Prouty received his early education at public schools in Newport, and attended St. Paul's School in Garden City, New York[4] and Bordentown Military Institute in New Jersey.[5] He then studied engineering at Lafayette College in Easton, Pennsylvania, from 1925 to 1927.[6] During his college years, he became a member of the Delta Upsilon fraternity.[7]

Early careerEdit

Prouty returned to Newport and joined his family's business, Prouty & Miller.[2] He also served as a director of the National Bank of Newport and Associated Industries of Vermont.[5] Though described as shy and reticent, in part because he was self-conscious about the loss of his right thumb in an accident at his family's business, Prouty decided on a career in politics.[8][9] A Republican, he was a member of the Newport City Council from 1933 to 1937.[10] He served as mayor of Newport from 1938 to 1941.[11] He was elected to the Vermont House of Representatives in 1940, and served from 1941 to 1949.[11] During his last two years in the legislature, he served as Speaker of the House.[5] He was an unsuccessful candidate for the Republican nomination for Lieutenant Governor of Vermont in 1948, losing to Harold J. Arthur.[5] From 1949 to 1950, he served as chairman of the state Water Conservation Board.[11]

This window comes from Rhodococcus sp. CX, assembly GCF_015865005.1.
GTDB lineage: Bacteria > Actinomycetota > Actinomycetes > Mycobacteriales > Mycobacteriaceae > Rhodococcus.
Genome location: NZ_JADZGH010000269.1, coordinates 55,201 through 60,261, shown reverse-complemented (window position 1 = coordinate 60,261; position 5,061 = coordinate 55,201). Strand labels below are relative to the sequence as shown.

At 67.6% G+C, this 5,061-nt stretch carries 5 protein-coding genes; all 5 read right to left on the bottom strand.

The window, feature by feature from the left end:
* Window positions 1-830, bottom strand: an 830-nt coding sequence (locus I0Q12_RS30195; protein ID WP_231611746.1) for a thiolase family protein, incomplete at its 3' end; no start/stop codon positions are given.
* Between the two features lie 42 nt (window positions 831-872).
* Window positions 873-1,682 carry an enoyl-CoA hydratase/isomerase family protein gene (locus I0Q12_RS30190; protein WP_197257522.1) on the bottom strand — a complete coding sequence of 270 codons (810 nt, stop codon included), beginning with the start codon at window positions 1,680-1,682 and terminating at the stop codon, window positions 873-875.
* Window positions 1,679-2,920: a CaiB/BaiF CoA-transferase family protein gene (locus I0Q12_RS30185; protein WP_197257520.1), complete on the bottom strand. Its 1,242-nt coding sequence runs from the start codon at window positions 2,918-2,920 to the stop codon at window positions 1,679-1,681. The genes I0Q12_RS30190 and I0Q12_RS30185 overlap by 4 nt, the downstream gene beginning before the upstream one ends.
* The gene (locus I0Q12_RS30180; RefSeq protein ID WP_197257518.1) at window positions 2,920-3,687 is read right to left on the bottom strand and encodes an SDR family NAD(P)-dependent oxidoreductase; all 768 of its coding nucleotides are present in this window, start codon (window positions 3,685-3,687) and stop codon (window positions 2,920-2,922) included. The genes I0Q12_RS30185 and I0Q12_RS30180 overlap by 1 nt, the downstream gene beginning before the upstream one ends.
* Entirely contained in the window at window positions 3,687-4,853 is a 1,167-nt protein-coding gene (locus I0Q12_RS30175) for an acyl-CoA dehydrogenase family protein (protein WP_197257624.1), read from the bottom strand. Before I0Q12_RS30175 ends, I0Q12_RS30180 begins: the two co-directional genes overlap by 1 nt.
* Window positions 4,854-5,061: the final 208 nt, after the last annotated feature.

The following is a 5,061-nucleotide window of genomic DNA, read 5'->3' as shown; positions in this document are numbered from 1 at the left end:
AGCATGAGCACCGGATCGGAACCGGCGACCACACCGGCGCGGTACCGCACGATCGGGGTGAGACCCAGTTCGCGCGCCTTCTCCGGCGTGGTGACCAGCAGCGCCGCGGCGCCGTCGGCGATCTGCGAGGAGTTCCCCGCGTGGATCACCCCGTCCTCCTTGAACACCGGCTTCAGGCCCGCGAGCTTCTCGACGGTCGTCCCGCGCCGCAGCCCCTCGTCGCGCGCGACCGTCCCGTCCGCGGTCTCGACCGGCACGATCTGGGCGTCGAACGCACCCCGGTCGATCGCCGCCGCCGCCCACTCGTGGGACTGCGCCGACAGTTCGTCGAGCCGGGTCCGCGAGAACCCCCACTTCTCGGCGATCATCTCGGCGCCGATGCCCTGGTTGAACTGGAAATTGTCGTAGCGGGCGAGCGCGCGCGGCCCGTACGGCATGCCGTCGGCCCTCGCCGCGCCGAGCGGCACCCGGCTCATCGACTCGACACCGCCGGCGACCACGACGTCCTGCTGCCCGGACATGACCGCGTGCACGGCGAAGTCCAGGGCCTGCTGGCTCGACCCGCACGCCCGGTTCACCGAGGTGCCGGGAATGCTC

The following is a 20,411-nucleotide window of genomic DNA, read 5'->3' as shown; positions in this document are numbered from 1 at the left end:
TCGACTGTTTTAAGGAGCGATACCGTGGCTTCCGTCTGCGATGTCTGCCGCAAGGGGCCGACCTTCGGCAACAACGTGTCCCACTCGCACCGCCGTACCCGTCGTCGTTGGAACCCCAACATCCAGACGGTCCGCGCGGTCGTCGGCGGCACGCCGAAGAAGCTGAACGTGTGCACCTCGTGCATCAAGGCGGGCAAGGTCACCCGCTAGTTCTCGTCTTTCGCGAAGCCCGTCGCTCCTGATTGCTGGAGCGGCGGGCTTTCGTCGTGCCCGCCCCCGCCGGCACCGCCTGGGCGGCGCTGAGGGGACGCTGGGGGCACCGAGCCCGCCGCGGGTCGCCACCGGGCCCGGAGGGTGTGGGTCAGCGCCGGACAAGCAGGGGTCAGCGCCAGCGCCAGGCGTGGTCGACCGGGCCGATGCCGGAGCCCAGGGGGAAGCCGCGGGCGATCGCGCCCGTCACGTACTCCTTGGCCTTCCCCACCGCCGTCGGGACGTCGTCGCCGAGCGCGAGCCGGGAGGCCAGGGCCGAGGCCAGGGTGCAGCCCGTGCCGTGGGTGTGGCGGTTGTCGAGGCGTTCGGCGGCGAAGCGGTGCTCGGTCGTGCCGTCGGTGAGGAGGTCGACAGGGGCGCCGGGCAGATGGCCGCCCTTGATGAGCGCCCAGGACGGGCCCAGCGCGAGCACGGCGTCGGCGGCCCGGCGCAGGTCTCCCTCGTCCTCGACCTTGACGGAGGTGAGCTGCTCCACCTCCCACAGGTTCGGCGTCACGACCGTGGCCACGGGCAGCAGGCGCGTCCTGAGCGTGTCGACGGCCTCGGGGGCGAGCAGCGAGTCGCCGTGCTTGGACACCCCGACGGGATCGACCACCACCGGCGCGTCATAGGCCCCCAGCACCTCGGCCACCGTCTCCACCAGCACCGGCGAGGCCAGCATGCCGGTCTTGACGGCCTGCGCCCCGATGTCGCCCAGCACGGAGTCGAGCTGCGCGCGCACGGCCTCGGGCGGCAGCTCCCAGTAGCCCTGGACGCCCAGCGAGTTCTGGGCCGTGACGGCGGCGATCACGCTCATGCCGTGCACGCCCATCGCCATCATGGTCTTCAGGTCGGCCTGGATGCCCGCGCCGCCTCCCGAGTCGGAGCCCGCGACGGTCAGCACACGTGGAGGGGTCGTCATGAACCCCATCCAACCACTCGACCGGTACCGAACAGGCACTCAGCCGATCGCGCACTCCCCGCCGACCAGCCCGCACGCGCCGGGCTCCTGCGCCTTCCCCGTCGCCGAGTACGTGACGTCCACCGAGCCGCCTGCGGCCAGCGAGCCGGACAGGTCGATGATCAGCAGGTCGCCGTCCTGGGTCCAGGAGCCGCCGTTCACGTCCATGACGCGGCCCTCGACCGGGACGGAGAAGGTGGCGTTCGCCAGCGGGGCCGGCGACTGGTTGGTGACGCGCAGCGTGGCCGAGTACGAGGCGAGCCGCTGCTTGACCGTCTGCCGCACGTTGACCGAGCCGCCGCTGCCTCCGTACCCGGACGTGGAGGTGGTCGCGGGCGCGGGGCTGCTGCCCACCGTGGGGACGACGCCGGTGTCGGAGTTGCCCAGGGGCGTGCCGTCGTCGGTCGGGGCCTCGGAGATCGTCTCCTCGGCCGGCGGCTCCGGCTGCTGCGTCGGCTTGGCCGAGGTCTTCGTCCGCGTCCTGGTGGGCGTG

Congressional careerEdit

House of RepresentativesEdit

In 1950, after longtime incumbent Charles Albert Plumley decided not to run again, Prouty announced his candidacy for the United States House of Representatives from Vermont's At-large congressional district.[2] He won the Republican nomination in a four-way race that included Governor Arthur.[5] In the general election, he defeated his Democratic opponent, Herbert B. Comings, by a margin of 73%-26%.[12] He was subsequently re-elected to three more terms, never receiving less than 61% of the vote.[13] During his tenure in the House, Prouty served as a member of the Veterans Affairs Committee and House Foreign Affairs Committee.[10] He was an advocate for the creation of the Saint Lawrence Seaway.[14] During his tenure in the House, Prouty voted in favor of the Civil Rights Act of 1957.[15]